'Also, with feral herds, there is natural selection. Horses who have poor enough conformation will be eaten by predators. With people, horses with poor conformation are only susceptible to the ailments associated with that conformation and not the actual threat of death (at least not immediately). So theoretically, most of the horses in the herd have decent enough conformation (i.e. Topline if need be) to survive the next day. A horse with really poor topline, may be the slowest horse and therefore the next one eaten.' |
There are a LOT of 'poorly conformed' horses in the wild. How many mustangs have you seen with an AMAZING shoulder? Or a great croup? This is because good conformation to US has NOTHING to do with surviving in the wild. Mustangs have no topline--the only thing they have to do is walk, graze, and on occasion, run. Galloping is also something that is not done all on the hind end--usually it's 50/50. Race horses are taught to lean on the reins to run, and the gait is 'flat'. And I think race horse trainers would know how to get a horse to run the fastest. ;) Poor topline has nothing to do with speed.
I never said horses needed impeccable conformation to survive, I said they need to have "decent enough" conformation, to survive to the next day. I also said "THEORETICALLY." It's survival of the fittest, natural selection. Of course a horse doesn't need even decent conformation, technically. As long as their legs are sound enough to run, they're good. However, a lot of conformation issues lead to lameness, and if its serious enough, a wild horse could be supper. If a horse can't move quickly enough, its not going to survive. True wild horses faced a lot more predators than they do now, wild horses in the west face what.. IDK I assumed wolves and mountain lions, to be honest I'm not sure they would even be bothered enough to catch a horse... However the horse would still perceive them as a threat, they would sense them as a predator and they would still run, regardless. I'm sure a dead lame horse who can't walk in the wild (due to what else, horrible leg conformation, and a year too many of carrying its own weight) might be preyed upon, especially if the herd left it. I was also stating theoretically because I meant true wild horses, waay before domestication..
Also you are taking my words waay too literally, naturally a horse who was 100% off their forehand would be rearing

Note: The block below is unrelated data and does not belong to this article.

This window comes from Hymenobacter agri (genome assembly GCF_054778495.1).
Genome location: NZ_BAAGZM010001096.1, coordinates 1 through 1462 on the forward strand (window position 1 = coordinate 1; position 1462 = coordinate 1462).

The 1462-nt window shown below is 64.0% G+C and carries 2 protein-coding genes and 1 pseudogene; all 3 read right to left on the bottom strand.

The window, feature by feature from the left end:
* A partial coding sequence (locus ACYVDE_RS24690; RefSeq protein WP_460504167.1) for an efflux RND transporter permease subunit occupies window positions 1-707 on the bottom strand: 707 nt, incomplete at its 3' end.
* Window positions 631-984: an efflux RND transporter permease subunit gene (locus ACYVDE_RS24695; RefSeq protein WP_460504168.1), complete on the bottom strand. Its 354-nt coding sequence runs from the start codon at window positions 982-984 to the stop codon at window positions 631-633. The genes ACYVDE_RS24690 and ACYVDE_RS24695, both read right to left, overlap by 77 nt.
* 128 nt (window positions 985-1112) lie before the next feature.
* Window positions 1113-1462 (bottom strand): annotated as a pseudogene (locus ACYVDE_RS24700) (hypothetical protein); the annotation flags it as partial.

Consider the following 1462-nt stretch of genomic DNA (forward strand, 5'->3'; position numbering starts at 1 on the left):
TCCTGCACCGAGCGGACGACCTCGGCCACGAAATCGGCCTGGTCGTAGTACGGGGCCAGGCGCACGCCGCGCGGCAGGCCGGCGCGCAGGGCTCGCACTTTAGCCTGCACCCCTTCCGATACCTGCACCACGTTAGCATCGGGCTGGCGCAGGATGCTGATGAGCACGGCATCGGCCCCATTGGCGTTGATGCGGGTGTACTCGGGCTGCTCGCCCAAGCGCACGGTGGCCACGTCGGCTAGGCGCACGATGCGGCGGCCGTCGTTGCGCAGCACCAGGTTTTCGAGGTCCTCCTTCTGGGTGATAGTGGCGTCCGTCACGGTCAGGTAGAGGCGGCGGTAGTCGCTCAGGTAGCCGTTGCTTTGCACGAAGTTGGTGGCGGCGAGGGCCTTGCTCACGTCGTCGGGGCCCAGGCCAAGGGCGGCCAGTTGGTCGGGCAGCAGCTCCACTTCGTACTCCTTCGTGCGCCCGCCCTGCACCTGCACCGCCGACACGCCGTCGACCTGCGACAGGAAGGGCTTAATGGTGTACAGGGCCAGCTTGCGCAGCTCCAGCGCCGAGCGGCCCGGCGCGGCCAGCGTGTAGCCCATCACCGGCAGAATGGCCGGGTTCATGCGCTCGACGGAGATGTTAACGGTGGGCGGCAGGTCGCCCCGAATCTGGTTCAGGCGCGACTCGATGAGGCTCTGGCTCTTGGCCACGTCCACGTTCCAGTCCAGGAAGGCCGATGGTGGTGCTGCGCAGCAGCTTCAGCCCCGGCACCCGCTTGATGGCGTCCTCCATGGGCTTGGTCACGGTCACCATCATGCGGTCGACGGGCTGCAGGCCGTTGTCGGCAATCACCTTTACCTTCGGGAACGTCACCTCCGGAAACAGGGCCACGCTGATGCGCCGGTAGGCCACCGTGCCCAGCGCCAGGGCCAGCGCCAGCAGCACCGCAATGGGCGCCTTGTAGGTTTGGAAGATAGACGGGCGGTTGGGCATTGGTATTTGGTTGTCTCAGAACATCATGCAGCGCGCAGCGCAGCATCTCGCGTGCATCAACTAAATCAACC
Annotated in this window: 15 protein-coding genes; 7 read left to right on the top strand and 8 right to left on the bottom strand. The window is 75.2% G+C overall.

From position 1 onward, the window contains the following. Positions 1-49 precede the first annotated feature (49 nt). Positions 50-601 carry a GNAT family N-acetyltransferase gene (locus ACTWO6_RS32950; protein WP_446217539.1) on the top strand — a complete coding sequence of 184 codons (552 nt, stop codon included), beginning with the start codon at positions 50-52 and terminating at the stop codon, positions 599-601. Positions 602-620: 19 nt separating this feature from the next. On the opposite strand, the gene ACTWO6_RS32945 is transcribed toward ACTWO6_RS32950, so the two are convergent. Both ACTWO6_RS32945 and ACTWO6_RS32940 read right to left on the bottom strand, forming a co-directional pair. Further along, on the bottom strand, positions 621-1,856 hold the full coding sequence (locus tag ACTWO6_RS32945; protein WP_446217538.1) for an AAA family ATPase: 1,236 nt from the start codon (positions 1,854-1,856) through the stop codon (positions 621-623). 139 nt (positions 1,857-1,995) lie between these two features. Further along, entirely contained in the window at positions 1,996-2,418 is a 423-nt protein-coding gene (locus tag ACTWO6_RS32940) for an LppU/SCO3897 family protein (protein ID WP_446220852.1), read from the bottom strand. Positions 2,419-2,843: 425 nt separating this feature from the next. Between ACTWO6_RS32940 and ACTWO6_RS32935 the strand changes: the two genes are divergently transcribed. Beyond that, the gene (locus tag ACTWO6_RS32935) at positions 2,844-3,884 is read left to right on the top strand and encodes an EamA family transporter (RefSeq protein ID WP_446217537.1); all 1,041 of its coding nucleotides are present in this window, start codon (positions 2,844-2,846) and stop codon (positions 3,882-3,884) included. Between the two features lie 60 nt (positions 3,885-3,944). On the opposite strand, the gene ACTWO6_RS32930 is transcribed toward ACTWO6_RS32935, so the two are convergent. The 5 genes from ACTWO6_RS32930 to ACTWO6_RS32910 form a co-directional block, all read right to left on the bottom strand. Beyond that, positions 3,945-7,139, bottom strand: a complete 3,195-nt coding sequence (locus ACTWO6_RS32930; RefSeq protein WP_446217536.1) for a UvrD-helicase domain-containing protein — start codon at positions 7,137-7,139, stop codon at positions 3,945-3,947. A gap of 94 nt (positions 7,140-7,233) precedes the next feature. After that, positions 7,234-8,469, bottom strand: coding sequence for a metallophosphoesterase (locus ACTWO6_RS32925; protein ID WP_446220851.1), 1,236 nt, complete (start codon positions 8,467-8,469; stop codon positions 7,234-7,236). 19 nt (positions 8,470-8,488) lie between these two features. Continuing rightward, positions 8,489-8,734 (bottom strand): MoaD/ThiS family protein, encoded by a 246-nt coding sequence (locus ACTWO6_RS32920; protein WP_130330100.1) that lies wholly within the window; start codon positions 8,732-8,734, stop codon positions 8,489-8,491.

(That was sarcasm). I said that yes, to be as light as possible the horse would have to lift its back and front end. The result is still the same, the horse is lifting up their back, and flexing their topline muscle, something they normally don't do otherwise. If the horse was too much on its forehand when it was running, it would lose balance from all the unequally distributed speed and stumble and fall. In the wild, that might equal slowest horse. Slowest horse equals next meal. Technically, the horse wasn't utilizing his topline
muscle, and lifting his back and lightening his front end... You see where I'm going with this.
I think a poorly developed topline muscle has to do with speed, more so endurance, but it still has a lot to do with speed. A lot relies on the individual horse, breed type, etc. but if the experiment could be done with two identical horses in all respects, except one horse has a developed topline and one doesn't, the horse with the developed topline is going to win.
I'm not saying that my pretty little Morgan who has a nice developed topline is going to win in a race against a thoroughbred with a poorly developed topline.
It's a muscle but in times of extreme peril (i.e. For the wild horse) the flight response will take over, and topline doesn't matter so much because hormones in the brain take over for the horse. The horse still has to be able to flex that muscle and lift his back. Done often enough, its called developing topline.
The question was, what does topline play in the wild? I think I answered it sufficiently and truthfully if you choose to read what I am saying and not take each word literally. I'm aware of how poorly built horses are in the wild, the idea of conformation is something that humans fathomed when studying horses, but some of the ideas would still play a role with wild horses from 3,000 years ago. Their anatomical structure has everything to do with survival, that includes the muscoskeletal system as a whole, and therefore conformation.